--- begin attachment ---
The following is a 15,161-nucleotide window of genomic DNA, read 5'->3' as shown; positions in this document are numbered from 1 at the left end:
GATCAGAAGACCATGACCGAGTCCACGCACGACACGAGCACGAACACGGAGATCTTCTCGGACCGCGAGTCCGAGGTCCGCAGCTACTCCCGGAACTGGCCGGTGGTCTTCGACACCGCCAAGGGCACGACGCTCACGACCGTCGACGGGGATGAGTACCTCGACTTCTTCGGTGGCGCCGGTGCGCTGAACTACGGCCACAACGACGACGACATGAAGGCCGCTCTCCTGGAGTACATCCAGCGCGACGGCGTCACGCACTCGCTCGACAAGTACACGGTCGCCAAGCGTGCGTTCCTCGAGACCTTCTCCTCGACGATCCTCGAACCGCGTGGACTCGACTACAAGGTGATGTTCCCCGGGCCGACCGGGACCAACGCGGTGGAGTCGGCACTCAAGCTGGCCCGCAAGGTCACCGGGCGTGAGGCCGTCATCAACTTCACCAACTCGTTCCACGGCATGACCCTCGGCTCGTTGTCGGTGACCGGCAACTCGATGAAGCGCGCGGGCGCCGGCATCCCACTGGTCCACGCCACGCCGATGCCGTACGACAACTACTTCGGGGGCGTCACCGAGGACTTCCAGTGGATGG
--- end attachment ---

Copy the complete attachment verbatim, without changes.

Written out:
The following is a 15,161-nucleotide window of genomic DNA, read 5'->3' as shown; positions in this document are numbered from 1 at the left end:
GATCAGAAGACCATGACCGAGTCCACGCACGACACGAGCACGAACACGGAGATCTTCTCGGACCGCGAGTCCGAGGTCCGCAGCTACTCCCGGAACTGGCCGGTGGTCTTCGACACCGCCAAGGGCACGACGCTCACGACCGTCGACGGGGATGAGTACCTCGACTTCTTCGGTGGCGCCGGTGCGCTGAACTACGGCCACAACGACGACGACATGAAGGCCGCTCTCCTGGAGTACATCCAGCGCGACGGCGTCACGCACTCGCTCGACAAGTACACGGTCGCCAAGCGTGCGTTCCTCGAGACCTTCTCCTCGACGATCCTCGAACCGCGTGGACTCGACTACAAGGTGATGTTCCCCGGGCCGACCGGGACCAACGCGGTGGAGTCGGCACTCAAGCTGGCCCGCAAGGTCACCGGGCGTGAGGCCGTCATCAACTTCACCAACTCGTTCCACGGCATGACCCTCGGCTCGTTGTCGGTGACCGGCAACTCGATGAAGCGCGCGGGCGCCGGCATCCCACTGGTCCACGCCACGCCGATGCCGTACGACAACTACTTCGGGGGCGTCACCGAGGACTTCCAGTGGATGG